If you haven't heard about Brene Browns work, prepare to be amazed. Brene is a researcher, social worker, author of five bestsellers, a university professor, a presenter of three very popular TED talks and a 2019 Netflix lecture, a storyteller, has been on many shows and podcasts, and is the CEO of "The Daring Way". Obviously she has been very busy and successful in her work.
She set out to study love and connection, but kept hearing about heartbreak, suffering, and disconnection. She found the core issue in it's many manifestations to be shame: feeling that our basic self is wrong, unworthy, and unlovable. This is a core issue for children of dysfunctional upbringing so an extremely valuable teaching for folks who identify with these issues.
In her TED Talks she states: "Connection is why we are here. It gives our lives purpose and meaning. It's how we're wired. This is what it's all about. It comes down to shame. The fear of disconnection. No one wants to talk about it, but the less you do the more shame you have. What underpins this shame, this "I'm not good enough" is vulnerability. A sense of worthiness. It also comes down to courage, the ability to tell your whole heart. All of the people who felt love and belonging believed they were worthy of it. That's it. They also had to have compassion to be kind to themselves first, then others. This compassion was grounded in authenticity.
They also embraced vulnerability. They believed that what made them vulnerable made them beautiful. They knew it was necessary. Vulnerability is the core of shame, fear, and our struggle for worthiness, but it is also the birthplace of joy, creativity, belonging, and love. The problem is you can't numb just your "bad" emotions like grief, vulnerability, shame, and disappointment. You can't selectively numb. When you numb those, you also numb joy, gratitude, and happiness.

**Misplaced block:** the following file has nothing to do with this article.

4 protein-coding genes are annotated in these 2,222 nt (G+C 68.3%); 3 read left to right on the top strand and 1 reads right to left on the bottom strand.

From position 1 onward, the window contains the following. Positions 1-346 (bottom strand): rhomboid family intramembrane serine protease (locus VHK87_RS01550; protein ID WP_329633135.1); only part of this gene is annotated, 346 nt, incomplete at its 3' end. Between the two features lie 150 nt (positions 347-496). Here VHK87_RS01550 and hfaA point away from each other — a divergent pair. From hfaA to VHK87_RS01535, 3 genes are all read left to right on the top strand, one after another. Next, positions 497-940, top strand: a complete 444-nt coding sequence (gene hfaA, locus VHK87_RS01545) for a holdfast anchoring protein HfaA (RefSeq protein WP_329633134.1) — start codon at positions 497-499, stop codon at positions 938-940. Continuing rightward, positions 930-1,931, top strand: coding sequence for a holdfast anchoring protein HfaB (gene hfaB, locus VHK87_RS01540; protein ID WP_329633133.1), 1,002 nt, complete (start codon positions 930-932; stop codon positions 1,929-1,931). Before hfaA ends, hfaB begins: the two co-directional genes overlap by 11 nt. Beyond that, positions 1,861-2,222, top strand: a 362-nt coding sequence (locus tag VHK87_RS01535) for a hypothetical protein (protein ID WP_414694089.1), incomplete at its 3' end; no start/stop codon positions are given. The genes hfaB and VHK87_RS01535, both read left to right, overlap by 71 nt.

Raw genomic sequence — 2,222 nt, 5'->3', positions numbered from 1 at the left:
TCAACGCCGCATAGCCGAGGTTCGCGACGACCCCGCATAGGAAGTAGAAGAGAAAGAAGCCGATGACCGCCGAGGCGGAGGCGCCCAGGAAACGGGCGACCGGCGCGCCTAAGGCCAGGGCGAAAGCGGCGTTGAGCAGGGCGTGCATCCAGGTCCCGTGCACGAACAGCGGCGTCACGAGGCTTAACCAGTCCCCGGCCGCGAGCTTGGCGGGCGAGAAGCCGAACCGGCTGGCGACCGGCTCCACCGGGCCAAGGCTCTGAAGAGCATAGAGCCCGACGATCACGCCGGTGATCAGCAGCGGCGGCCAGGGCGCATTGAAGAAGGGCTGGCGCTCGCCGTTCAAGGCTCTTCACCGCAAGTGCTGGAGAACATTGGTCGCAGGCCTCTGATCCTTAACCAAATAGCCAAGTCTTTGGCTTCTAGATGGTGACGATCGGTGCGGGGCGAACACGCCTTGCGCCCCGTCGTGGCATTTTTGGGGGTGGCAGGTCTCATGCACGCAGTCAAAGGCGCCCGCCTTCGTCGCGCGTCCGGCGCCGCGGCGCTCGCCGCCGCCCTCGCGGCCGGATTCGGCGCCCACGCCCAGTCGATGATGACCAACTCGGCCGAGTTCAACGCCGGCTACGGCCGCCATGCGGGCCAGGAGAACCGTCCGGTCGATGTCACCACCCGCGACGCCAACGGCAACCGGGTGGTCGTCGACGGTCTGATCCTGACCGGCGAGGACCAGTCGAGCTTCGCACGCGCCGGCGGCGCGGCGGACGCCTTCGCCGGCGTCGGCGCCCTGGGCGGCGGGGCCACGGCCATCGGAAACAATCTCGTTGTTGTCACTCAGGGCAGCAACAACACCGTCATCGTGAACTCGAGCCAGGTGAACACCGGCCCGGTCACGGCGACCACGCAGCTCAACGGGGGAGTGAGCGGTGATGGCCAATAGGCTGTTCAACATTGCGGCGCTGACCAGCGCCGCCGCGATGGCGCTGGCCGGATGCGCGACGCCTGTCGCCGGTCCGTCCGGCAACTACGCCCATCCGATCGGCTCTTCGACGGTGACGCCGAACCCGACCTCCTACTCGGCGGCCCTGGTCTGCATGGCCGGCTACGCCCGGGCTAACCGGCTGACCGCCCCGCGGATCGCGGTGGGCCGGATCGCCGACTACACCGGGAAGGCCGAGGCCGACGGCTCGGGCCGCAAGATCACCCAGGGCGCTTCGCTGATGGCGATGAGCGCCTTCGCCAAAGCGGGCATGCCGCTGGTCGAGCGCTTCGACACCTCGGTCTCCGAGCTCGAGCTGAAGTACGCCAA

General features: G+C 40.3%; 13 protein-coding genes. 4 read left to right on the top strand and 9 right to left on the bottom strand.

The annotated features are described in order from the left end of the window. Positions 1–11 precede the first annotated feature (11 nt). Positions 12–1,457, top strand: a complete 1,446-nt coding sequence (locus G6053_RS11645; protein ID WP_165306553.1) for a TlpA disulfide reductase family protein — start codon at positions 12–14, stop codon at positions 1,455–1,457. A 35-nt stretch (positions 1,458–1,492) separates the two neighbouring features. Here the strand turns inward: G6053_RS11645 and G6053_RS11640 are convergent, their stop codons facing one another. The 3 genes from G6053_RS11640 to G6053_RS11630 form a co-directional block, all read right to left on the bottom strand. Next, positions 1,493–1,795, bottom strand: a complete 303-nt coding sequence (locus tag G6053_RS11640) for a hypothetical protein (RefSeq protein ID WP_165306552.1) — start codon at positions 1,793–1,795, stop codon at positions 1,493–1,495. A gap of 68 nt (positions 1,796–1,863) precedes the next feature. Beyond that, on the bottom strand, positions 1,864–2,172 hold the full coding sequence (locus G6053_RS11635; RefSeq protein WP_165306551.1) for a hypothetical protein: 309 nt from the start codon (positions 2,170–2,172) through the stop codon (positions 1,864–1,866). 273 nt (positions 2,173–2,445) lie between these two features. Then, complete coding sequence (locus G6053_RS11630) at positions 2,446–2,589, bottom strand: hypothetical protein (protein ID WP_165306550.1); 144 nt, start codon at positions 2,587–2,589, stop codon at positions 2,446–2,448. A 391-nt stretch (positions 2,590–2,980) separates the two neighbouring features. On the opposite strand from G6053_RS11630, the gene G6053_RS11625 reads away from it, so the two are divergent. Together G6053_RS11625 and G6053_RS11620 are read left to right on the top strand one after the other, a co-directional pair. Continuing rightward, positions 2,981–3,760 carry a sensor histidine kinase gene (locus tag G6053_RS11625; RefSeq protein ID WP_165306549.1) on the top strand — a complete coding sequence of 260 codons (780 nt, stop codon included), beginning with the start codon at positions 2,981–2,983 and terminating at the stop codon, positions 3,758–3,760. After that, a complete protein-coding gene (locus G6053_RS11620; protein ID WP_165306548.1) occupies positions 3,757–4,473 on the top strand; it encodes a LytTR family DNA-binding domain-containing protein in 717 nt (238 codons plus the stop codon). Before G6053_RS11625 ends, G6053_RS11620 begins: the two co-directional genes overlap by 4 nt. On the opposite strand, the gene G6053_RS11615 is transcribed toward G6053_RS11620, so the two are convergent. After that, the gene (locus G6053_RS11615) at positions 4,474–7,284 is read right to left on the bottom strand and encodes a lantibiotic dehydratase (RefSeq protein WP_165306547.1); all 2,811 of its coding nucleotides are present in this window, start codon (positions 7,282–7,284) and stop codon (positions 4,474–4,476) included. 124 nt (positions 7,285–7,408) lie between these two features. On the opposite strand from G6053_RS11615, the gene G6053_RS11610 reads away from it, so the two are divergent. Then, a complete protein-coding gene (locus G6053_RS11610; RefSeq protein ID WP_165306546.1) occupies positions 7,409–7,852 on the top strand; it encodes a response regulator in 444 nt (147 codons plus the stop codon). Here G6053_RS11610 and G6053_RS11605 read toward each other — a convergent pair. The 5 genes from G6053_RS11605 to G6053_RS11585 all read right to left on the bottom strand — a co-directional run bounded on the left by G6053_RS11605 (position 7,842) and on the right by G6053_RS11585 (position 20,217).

The other thing we try and do is to make everything that is uncertain certain. And the more vulnerable we are, the more afraid we are. We need to be authentic and real and say we're sorry, we'll fix it. To love with our whole heart even though there's no guarantee. To practice gratitude and joy in those moments of terror. Can I believe in this this passionately? Can I stop catastrophizing and say I'm just so grateful. Because to feel this vulnerable means I'm alive, that we are enough. We stop screaming and start listening. We're kinder and gentler".
And from "The Call to Courage": "Today I will choose courage over comfort. I will enter the arena. I will choose to be brave. Our capacity for vulnerability is the best indicator of our capacity for courage. The most important thing is to be seen and to really see others intimately, deeply, and clearly. The opposite is fitting in. Joy is the most vulnerable of emotions. The attitude is gratitude as well as vulnerability. No vulnerability equals no creativity, no tolerance for failure, and no innovation. Courage over comfort! I'm going to try. I may fail, but I'm sure not going to stay quiet or still! Brave leaders are never silent around hard things. Our job is to excavate the unsaid. We have to bring our whole selves and lean into the tough conversations, and play BIG!"
Brene has identified a number of myths and truths surrounding courage, vulnerability, shame, and empathy. The myths are that vulnerability is weakness, we don't need vulnerability, we can go it alone, we can engineer out uncertainty and discomfort, and trust comes before vulnerability. The truths is vulnerability builds sympathy, trust, innovation, creativity, inclusiveness, hard conversations, feedback, problem solving, ethical decision making, love, belonging, and joy. Vulnerability also reduces shame, scarcity, fear, anxiety, and uncertainty.
The good news, actually the great news, is that the solution and salvation is in creating community, intimacy, and in particular vulnerability. This can be found in healthy therapy, relationships, and Twelve Step Recovery. Twelve step meetings, studies, co-sponsorships, retreats, conferences, service work, etc. all serve this purpose. She nails the what, and Recovery nails the how, where, when, and with who. That is another story however, found here. Even Brene shares she has found help in AA meetings.
So lets dig in and give you a taste of the great work she has done available through books, videos, and other sources.You can get her work as hardback or paperback books, on Kindle, CDs, downloadable audio content here. You may view her many very popular videos here. The first video ranks as the third most popular TED Talk ever.
Her website also lists the books and videos as well as courageous leadership programs, training and certification for professionals, and a training program for educators. There is also a blog, lots of social media content, speaking event opportunities, free downloads, book reading guides, and lots more linked here.
Take a look at Brene's website and it is obvious she is taking help and healing in many new and exciting places. This is very inspirational for us at Cowboy Dharma, so we're going on a Brene binge! Perhaps there is hope, help, healing, and happiness here for you too. Enjoy!